Is This Restaurant Giant Worth It?
Reuben is a member of The Motley Fool Blog Network -- entries represent the personal opinion of the blogger and are not formally edited.
Darden Restaurants (NYSE: DRI) is a leader in the so-called casual dining segment of the restaurant industry. The recession and slow recovery, however, have had a negative effect on the company's operations. Is the current price weakness a buying opportunity for this 4% plus yielder?
Darden's concepts include such ubiquitous brands as Olive Garden and Red Lobster. However, these two largely mature businesses aren't the only concepts Darden manages. Its Long Horn Steakhouse is still expanding, and its collection of higher-end specialty eateries, like The Capital Grill and recently acquired Yard House, still appear to have years of growth ahead of them.
The recession and slow recovery, however, have stifled consumers' appetites for eating out, at least eating out as frequently as before the recession. This has had a notable impact across the restaurant industry that even a best-in-class operator like Darden couldn't avoid. Thus its industry-leading margins have been under pressure. Unfortunately, the company has been working to deal with the issues it is facing with mixed results. Investors have been moving away from the shares because of the still-lingering weakness at core brand Olive Garden and the recent purchase of Yard House, which will likely result in more leverage at Darden than some might think advisable.
A little SWOT
This industry leader now yields nearly 4.5%, leading me to wonder if now is a good time to buy. When considering an investment, having a framework around your research can be very helpful. It stops you from moving from interesting fact to interesting fact without ever considering the company as a whole. A strengths, weaknesses, opportunities, and threats analysis, more frequently called a SWOT, is one of the best ways to force yourself to consider both the good and the bad about a company and its prospects.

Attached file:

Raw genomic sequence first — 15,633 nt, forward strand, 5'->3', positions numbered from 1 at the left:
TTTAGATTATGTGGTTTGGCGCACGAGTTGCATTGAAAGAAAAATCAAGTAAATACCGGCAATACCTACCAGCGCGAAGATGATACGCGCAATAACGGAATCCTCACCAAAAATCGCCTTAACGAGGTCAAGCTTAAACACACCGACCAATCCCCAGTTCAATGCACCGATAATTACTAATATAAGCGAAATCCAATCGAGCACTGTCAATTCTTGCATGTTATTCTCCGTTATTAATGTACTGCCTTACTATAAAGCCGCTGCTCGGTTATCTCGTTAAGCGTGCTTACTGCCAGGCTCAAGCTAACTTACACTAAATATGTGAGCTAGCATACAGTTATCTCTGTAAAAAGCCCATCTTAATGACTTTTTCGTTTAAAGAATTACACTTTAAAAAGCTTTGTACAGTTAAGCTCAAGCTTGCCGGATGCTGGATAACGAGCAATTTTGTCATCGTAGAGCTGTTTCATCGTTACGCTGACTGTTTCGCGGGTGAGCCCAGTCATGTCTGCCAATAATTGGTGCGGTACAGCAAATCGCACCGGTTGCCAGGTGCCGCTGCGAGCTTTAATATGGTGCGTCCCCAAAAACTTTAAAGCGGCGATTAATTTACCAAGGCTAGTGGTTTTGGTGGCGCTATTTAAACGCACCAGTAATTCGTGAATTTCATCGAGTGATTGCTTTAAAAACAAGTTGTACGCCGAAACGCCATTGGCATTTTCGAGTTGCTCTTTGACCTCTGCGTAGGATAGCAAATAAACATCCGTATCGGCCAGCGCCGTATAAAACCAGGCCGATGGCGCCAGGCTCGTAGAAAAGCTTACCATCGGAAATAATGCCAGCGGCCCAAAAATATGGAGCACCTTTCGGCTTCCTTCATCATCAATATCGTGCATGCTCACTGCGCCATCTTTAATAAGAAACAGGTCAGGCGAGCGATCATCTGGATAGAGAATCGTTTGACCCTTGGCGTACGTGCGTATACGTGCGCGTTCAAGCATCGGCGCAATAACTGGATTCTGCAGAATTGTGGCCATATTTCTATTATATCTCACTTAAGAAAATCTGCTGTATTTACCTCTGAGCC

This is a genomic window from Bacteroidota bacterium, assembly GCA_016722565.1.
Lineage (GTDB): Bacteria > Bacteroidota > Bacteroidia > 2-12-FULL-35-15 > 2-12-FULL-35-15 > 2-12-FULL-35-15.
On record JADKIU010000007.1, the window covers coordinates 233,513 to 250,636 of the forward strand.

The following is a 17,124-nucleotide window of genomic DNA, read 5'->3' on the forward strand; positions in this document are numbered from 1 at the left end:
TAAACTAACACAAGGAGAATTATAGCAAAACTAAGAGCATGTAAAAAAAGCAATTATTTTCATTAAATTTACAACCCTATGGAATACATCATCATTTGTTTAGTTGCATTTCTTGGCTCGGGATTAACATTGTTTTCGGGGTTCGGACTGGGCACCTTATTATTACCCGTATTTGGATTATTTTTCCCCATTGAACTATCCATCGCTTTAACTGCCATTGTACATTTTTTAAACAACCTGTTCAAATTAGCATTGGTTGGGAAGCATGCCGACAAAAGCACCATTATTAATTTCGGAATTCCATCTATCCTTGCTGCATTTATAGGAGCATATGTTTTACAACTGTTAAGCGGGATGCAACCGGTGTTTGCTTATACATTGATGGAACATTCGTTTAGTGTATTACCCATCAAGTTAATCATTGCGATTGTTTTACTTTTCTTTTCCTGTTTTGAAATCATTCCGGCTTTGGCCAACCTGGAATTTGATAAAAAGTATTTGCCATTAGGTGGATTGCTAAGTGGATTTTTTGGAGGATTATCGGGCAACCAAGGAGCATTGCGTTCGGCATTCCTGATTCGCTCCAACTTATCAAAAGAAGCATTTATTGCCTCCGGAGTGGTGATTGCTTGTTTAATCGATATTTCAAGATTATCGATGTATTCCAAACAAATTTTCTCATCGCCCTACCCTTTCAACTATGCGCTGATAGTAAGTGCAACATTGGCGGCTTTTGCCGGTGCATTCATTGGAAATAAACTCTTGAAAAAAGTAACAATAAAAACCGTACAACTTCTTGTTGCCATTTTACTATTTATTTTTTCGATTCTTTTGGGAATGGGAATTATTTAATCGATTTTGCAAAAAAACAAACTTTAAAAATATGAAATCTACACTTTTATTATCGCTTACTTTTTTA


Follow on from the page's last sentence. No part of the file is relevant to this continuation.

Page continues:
To create a SWOT analysis, all you need to do is make a quick, but thoughtful, list of what you consider a company's strengths and weaknesses, which are both internal factors, and the opportunities and threats it faces, which are both external factors. In the end, you'll have a valuable, and more complete, picture of your investment candidate.
- Best-in-class operator in the casual dining segment of the restaurant industry.
- Massive scale provides purchasing leverage and notable distribution benefits.
- Many of the company's brands are household names.
- Expanding up-scale business provides an important avenue for long-term growth.
- Size and scale to acquire and expand smaller concepts (Capital Grill and Yard House, for example).
- Company has made pricing and advertising changes that have failed to boost results, showing that even the best-in-class operator can make notable, and expensive, mistakes.
- Expansion efforts at core brands is set to slow, which could lead to slower growth overall as the company works to turn results around.
- Acquisition of new brands, notably Yard House, has increased leverage at a time when core brands are experiencing weakness.
- Lack of experience in foreign markets limits growth potential abroad.
- Changing consumer tastes can open up new avenues for growth.
- The wealthy have fared better than the middle class and poor in the current period of economic weakness, providing growth opportunities for the company's smaller, but higher-end, concepts.
- Expansion into foreign markets.